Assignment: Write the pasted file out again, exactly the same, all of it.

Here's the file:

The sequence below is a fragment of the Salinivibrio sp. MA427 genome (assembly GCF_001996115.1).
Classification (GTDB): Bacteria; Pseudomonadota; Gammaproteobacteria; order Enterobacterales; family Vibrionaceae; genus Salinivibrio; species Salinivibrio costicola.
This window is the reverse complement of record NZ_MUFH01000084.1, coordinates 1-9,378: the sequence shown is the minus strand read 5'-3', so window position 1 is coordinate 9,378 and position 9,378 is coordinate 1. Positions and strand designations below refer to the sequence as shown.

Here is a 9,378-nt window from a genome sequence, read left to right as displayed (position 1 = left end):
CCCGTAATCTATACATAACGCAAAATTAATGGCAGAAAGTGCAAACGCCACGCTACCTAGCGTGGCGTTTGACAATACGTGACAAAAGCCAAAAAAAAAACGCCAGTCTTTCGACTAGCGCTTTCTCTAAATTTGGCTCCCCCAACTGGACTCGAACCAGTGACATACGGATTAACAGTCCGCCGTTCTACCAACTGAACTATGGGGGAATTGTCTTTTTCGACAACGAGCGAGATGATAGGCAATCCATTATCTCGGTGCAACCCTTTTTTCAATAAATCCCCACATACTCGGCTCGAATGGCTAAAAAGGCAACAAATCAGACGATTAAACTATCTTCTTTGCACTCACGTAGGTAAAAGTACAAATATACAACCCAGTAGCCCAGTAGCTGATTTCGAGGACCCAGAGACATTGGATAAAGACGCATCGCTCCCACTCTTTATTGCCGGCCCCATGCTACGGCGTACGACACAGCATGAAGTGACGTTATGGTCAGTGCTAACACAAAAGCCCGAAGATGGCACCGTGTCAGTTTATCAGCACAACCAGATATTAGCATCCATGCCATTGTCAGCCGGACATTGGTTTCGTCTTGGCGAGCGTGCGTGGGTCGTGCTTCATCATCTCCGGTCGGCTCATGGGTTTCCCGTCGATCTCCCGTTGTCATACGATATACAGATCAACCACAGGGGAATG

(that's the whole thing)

The sequence below is a fragment of the Salinivibrio sp. MA427 genome (assembly GCF_001996115.1).
Classification (GTDB): Bacteria; Pseudomonadota; Gammaproteobacteria; order Enterobacterales; family Vibrionaceae; genus Salinivibrio; species Salinivibrio costicola.
This window is the reverse complement of record NZ_MUFH01000084.1, coordinates 1-9,378: the sequence shown is the minus strand read 5'-3', so window position 1 is coordinate 9,378 and position 9,378 is coordinate 1. Positions and strand designations below refer to the sequence as shown.

Here is a 9,378-nt window from a genome sequence, read left to right as displayed (position 1 = left end):
CCCGTAATCTATACATAACGCAAAATTAATGGCAGAAAGTGCAAACGCCACGCTACCTAGCGTGGCGTTTGACAATACGTGACAAAAGCCAAAAAAAAAACGCCAGTCTTTCGACTAGCGCTTTCTCTAAATTTGGCTCCCCCAACTGGACTCGAACCAGTGACATACGGATTAACAGTCCGCCGTTCTACCAACTGAACTATGGGGGAATTGTCTTTTTCGACAACGAGCGAGATGATAGGCAATCCATTATCTCGGTGCAACCCTTTTTTCAATAAATCCCCACATACTCGGCTCGAATGGCTAAAAAGGCAACAAATCAGACGATTAAACTATCTTCTTTGCACTCACGTAGGTAAAAGTACAAATATACAACCCAGTAGCCCAGTAGCTGATTTCGAGGACCCAGAGACATTGGATAAAGACGCATCGCTCCCACTCTTTATTGCCGGCCCCATGCTACGGCGTACGACACAGCATGAAGTGACGTTATGGTCAGTGCTAACACAAAAGCCCGAAGATGGCACCGTGTCAGTTTATCAGCACAACCAGATATTAGCATCCATGCCATTGTCAGCCGGACATTGGTTTCGTCTTGGCGAGCGTGCGTGGGTCGTGCTTCATCATCTCCGGTCGGCTCATGGGTTTCCCGTCGATCTCCCGTTGTCATACGATATACAGATCAACCACAGGGGAATG